• omgarsenal

    Mystic………Wenger never said he didn’t have the money but that he would only go for a real improvement in players, which apparently happened in 2012. He did bring in players like Sagna,Per,Kos etc. and has turned them into first rate AFC starters but maybe he didn’t want to get on the buy success train at that time….preferring to build rather than go to excess.

  • John

    Tony I made a comment on this matter before (I’m glad you have finally brought it up) its not an opinion its a fact the club was saddled with debt and locked into horrible commerical deals due to the staduim move… we have come through it thankfully but the reality is the previous shareholders made a killing on their shareholders I’m not adverse to that per say but will comment that not many football sharholders make any money its more a labour of love.

    The bigger picture here is while a few made alot of cash selling to the Russian and Stan the club has suffered its a simply as that … we where neck and neck with Utd on the pitch they have push on winning and getting huge commerically deals from that success and the fact of being focused on making the most of these oppurnities (shirt deal twice the level anyone else it getting)… while we had to focus on penny pinching and selling our stars to balance the books.

    What done is done but thats the true of that matter any which way you look at it…. in hindsight the shareholders should have funded the project as it made their stock increase to huge levels and everyone would have won.

  • Dave C

    Yeah, John. Just disregard the financial doping that came into play shortly after. It wasn’t prevalent before the stadium project but severely hampered our ability to compete once it commenced.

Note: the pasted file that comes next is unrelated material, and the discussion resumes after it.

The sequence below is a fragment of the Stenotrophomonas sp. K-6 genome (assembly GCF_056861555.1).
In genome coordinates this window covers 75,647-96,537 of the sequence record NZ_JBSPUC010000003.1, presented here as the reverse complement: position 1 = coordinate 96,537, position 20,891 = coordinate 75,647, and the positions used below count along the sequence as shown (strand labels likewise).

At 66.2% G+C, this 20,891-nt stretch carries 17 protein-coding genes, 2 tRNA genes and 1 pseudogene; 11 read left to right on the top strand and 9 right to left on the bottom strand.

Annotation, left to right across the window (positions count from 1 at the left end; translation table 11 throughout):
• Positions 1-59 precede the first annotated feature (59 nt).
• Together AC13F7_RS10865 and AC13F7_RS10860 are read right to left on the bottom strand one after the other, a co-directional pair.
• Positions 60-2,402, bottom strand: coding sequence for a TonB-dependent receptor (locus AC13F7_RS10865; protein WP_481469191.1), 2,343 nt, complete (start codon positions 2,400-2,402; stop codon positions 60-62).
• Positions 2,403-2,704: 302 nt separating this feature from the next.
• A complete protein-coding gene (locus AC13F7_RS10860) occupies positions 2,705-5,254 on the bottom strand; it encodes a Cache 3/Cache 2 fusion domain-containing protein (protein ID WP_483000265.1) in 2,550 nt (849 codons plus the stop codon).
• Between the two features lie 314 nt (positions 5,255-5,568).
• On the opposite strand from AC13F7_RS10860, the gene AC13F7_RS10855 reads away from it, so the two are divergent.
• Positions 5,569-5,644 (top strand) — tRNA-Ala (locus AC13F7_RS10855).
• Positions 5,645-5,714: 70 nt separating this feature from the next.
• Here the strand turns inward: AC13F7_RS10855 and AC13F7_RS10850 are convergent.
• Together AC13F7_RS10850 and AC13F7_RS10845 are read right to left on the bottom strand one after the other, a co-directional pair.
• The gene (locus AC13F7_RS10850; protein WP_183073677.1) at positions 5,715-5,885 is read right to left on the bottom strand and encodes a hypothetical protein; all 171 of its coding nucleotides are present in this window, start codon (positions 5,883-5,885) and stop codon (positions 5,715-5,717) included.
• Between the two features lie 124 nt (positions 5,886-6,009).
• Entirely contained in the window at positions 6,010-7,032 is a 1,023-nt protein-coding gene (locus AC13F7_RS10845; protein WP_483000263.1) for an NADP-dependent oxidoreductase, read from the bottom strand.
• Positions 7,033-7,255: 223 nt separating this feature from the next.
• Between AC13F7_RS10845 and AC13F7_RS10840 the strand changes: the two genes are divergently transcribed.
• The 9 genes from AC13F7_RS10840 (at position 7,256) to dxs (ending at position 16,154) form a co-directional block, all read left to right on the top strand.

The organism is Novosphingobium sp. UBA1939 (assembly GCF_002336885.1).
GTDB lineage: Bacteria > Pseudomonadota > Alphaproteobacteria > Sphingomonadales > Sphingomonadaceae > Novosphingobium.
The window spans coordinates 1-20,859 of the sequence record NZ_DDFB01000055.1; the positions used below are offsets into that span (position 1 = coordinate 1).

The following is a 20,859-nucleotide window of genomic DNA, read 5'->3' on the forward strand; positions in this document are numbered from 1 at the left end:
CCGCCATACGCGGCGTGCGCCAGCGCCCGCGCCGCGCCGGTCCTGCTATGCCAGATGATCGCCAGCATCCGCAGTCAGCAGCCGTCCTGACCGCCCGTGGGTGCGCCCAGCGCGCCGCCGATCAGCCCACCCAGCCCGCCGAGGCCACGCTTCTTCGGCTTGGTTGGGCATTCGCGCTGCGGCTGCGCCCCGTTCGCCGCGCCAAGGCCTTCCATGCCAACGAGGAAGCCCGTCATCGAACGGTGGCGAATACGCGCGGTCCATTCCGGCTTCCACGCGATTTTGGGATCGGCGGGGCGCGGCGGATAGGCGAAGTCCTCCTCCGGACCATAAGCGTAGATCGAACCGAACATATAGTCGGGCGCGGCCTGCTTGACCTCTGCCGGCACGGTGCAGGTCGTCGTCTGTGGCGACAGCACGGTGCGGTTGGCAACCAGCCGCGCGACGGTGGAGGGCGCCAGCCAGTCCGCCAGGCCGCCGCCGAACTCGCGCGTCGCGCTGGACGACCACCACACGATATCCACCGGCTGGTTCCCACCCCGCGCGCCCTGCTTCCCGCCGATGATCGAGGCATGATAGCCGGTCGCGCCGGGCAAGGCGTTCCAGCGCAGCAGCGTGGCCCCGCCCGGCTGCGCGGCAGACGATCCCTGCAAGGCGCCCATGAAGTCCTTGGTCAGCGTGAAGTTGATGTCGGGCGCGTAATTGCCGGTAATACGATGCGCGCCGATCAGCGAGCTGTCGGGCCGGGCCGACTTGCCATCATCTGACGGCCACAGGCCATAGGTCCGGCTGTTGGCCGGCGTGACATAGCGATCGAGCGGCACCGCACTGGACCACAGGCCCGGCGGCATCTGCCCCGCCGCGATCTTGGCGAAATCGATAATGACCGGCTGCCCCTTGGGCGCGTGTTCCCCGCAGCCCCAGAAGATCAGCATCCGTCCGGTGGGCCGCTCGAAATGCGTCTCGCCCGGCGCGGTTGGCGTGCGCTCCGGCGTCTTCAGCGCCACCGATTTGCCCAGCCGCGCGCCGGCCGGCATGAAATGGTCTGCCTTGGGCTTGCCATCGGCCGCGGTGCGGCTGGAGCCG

• Mick

    @John
    I have shares in Sainsbury’s but I have never been asked to put my hand in my pocket to finance the building of a new store.

  • Mandy Dodd

    Think there is a lot of stuff we don’t know about…..possible inevitable understandable mistakes in financing, recession, property issues, maybe kronke issues, seeing off hostile takeover,an unforeseen twelve million pay off to keep the inland revenue quiet over players tax situations, and perhaps wenger thought he could do something amazing on minimal spending. We will probably never know, but can look to the future and that’s what matters

  • Mandy Dodd

    JB, just about anything major Arsenal do will have to be done the hard way. But we will qualify come hell or high water

  • bjtgooner

    I am not convinced having Usmanov anywhere near the club or friendly with any other shareholder is a good thing.

    The AAA seemed to be energized by his arrival as a shareholder and certainly initially he did not appear to distance himself from them.

    He did however propose paying dividends to shareholders a few years ago – a proposal rejected by Stan.

    Usmanov also made a very antagonistic press statement with coincidental timing just as van Pursey was betraying the club.

    Now when Arsenal have turned the financial corner he has shot his mouth off again – a further attempt to maneuver himself towards a position of influence?